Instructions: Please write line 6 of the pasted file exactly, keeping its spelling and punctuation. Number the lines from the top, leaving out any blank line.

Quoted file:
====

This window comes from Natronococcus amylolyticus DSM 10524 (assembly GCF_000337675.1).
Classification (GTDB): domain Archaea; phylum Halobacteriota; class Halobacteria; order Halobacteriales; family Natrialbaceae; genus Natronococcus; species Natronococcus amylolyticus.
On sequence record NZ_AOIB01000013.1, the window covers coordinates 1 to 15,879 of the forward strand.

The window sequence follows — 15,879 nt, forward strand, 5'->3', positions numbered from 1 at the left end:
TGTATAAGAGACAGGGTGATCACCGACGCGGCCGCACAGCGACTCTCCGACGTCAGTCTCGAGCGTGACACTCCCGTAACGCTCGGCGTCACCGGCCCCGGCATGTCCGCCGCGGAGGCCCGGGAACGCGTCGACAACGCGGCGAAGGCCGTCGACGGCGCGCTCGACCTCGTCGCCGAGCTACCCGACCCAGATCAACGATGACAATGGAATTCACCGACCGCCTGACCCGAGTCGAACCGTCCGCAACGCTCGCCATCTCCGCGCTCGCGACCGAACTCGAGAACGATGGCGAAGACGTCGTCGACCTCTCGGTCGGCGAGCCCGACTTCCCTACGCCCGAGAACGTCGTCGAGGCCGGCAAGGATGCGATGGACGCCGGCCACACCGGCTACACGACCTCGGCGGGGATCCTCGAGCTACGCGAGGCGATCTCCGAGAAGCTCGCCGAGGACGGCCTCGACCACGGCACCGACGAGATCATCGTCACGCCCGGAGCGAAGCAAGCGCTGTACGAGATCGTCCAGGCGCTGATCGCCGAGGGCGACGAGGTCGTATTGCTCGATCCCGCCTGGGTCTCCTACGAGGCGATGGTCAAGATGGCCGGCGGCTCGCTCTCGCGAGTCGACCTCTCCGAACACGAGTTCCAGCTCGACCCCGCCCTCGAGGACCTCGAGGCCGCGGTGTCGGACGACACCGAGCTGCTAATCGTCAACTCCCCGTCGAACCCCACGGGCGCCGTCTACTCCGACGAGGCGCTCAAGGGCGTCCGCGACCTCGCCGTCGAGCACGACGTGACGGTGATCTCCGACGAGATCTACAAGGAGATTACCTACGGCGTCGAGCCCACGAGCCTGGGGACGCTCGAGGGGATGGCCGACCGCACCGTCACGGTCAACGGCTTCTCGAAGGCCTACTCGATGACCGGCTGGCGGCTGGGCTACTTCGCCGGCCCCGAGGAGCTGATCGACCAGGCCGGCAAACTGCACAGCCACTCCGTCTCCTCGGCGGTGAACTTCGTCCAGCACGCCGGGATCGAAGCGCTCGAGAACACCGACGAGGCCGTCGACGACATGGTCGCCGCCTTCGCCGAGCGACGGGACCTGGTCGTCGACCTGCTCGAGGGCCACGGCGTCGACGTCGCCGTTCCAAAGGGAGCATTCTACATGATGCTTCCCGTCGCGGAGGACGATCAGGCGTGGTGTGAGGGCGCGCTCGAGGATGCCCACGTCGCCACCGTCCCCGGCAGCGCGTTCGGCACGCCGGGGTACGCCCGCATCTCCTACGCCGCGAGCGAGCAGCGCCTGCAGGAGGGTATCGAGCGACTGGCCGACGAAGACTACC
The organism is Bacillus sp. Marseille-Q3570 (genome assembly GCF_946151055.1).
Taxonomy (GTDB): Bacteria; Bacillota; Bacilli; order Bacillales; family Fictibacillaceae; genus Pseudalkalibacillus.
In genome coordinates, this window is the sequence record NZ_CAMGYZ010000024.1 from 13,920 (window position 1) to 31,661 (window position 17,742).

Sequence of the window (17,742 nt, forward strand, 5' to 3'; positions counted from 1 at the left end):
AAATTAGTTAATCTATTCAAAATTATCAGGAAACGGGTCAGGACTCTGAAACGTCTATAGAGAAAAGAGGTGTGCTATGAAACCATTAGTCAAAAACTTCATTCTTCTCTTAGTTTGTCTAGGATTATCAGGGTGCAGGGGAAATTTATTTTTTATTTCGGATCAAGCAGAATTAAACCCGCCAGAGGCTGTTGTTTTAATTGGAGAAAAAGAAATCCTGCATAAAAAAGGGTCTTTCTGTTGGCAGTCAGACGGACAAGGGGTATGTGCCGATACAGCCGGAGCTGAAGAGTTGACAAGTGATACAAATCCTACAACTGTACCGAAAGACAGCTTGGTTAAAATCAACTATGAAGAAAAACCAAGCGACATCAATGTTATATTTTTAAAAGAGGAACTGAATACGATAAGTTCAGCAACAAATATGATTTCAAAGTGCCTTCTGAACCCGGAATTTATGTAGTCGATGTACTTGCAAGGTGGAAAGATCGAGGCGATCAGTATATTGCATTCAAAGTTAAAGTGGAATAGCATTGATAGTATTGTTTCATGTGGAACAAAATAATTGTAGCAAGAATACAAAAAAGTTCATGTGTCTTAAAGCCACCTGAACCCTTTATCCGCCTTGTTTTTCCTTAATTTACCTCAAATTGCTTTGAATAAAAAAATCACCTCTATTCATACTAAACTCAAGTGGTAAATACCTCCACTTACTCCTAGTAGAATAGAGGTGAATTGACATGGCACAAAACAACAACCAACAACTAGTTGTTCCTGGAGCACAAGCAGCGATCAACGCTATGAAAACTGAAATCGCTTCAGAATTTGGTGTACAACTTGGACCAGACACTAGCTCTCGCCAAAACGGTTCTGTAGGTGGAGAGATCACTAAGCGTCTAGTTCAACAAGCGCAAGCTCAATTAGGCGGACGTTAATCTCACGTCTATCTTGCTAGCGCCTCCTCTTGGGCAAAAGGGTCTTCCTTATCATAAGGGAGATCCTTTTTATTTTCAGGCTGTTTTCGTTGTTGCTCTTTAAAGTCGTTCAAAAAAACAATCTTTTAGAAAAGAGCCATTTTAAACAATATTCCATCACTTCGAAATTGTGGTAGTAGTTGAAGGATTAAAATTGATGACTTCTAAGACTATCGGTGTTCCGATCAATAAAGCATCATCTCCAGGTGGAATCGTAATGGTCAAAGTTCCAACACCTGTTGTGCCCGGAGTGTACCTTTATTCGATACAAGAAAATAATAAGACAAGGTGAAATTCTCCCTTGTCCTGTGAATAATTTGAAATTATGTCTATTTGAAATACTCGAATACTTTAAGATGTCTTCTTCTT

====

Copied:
The organism is Bacillus sp. Marseille-Q3570 (genome assembly GCF_946151055.1).